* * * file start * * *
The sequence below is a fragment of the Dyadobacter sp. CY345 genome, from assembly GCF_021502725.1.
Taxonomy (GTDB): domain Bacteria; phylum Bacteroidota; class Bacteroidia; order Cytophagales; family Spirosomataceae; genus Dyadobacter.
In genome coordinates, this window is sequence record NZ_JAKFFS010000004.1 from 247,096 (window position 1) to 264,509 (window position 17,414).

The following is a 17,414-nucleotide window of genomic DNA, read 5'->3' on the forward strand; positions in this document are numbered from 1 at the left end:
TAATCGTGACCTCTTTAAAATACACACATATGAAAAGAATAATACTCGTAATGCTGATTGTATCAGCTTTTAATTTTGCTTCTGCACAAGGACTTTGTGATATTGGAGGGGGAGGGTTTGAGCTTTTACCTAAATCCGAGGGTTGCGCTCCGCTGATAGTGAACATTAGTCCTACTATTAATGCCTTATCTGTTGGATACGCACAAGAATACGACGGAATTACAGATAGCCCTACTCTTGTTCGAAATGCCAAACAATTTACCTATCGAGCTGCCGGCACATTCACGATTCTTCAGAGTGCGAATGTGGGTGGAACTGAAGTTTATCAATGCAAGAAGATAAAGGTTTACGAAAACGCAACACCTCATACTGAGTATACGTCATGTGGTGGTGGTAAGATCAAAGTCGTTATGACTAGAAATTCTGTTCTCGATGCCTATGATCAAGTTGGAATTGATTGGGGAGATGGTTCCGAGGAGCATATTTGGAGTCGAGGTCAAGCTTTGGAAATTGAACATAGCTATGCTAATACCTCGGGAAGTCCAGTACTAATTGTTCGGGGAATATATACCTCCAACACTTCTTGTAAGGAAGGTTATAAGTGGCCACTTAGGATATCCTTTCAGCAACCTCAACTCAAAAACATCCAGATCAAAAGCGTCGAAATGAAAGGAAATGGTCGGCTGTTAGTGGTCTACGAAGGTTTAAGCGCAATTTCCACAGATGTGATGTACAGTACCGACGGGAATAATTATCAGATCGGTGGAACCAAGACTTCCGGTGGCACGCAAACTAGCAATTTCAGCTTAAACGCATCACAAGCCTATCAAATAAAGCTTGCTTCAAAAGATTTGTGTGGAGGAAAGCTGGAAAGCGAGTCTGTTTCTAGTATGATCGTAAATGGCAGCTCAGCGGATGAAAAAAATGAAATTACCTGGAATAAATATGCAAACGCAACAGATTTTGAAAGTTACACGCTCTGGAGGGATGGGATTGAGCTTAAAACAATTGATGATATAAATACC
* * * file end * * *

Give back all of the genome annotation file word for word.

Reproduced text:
The sequence below is a fragment of the Dyadobacter sp. CY345 genome, from assembly GCF_021502725.1.
Taxonomy (GTDB): domain Bacteria; phylum Bacteroidota; class Bacteroidia; order Cytophagales; family Spirosomataceae; genus Dyadobacter.
In genome coordinates, this window is sequence record NZ_JAKFFS010000004.1 from 247,096 (window position 1) to 264,509 (window position 17,414).

The following is a 17,414-nucleotide window of genomic DNA, read 5'->3' on the forward strand; positions in this document are numbered from 1 at the left end:
TAATCGTGACCTCTTTAAAATACACACATATGAAAAGAATAATACTCGTAATGCTGATTGTATCAGCTTTTAATTTTGCTTCTGCACAAGGACTTTGTGATATTGGAGGGGGAGGGTTTGAGCTTTTACCTAAATCCGAGGGTTGCGCTCCGCTGATAGTGAACATTAGTCCTACTATTAATGCCTTATCTGTTGGATACGCACAAGAATACGACGGAATTACAGATAGCCCTACTCTTGTTCGAAATGCCAAACAATTTACCTATCGAGCTGCCGGCACATTCACGATTCTTCAGAGTGCGAATGTGGGTGGAACTGAAGTTTATCAATGCAAGAAGATAAAGGTTTACGAAAACGCAACACCTCATACTGAGTATACGTCATGTGGTGGTGGTAAGATCAAAGTCGTTATGACTAGAAATTCTGTTCTCGATGCCTATGATCAAGTTGGAATTGATTGGGGAGATGGTTCCGAGGAGCATATTTGGAGTCGAGGTCAAGCTTTGGAAATTGAACATAGCTATGCTAATACCTCGGGAAGTCCAGTACTAATTGTTCGGGGAATATATACCTCCAACACTTCTTGTAAGGAAGGTTATAAGTGGCCACTTAGGATATCCTTTCAGCAACCTCAACTCAAAAACATCCAGATCAAAAGCGTCGAAATGAAAGGAAATGGTCGGCTGTTAGTGGTCTACGAAGGTTTAAGCGCAATTTCCACAGATGTGATGTACAGTACCGACGGGAATAATTATCAGATCGGTGGAACCAAGACTTCCGGTGGCACGCAAACTAGCAATTTCAGCTTAAACGCATCACAAGCCTATCAAATAAAGCTTGCTTCAAAAGATTTGTGTGGAGGAAAGCTGGAAAGCGAGTCTGTTTCTAGTATGATCGTAAATGGCAGCTCAGCGGATGAAAAAAATGAAATTACCTGGAATAAATATGCAAACGCAACAGATTTTGAAAGTTACACGCTCTGGAGGGATGGGATTGAGCTTAAAACAATTGATGATATAAATACC